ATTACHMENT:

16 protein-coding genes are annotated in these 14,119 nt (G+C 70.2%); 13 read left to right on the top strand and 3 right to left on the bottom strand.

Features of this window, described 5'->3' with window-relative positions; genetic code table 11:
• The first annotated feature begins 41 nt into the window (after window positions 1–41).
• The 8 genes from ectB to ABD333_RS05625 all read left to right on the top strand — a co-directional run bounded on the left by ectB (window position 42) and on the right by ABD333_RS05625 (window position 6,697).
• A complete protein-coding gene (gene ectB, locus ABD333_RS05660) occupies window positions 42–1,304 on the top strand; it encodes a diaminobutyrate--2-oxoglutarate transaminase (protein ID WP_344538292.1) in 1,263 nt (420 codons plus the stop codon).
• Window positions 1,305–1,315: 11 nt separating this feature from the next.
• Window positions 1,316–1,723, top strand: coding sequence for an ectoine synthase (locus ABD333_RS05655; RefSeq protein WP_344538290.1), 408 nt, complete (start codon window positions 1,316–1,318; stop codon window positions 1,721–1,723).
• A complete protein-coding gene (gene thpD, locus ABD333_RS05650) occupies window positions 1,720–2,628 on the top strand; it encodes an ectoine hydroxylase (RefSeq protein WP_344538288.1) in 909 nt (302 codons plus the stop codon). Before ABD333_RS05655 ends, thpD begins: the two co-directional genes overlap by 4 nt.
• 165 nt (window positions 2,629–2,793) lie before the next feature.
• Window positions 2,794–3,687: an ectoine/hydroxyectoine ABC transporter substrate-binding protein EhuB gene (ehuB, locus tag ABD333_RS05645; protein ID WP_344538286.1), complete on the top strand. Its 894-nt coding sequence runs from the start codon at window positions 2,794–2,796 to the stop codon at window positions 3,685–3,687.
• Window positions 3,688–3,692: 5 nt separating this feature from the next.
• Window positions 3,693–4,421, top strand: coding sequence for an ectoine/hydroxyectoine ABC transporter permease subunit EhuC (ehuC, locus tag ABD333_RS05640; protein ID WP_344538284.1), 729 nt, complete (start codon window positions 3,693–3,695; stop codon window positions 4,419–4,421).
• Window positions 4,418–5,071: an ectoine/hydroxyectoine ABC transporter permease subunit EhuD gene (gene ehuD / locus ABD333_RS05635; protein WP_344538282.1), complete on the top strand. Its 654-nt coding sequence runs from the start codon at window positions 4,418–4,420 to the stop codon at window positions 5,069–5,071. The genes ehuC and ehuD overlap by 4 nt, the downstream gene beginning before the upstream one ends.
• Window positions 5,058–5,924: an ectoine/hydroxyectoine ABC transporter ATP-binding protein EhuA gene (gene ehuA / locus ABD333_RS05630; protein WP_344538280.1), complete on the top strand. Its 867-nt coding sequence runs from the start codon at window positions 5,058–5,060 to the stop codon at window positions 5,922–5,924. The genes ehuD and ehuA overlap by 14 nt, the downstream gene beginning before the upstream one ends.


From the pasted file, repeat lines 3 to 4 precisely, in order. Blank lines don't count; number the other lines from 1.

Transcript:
• The first annotated feature begins 41 nt into the window (after window positions 1–41).
• The 8 genes from ectB to ABD333_RS05625 all read left to right on the top strand — a co-directional run bounded on the left by ectB (window position 42) and on the right by ABD333_RS05625 (window position 6,697).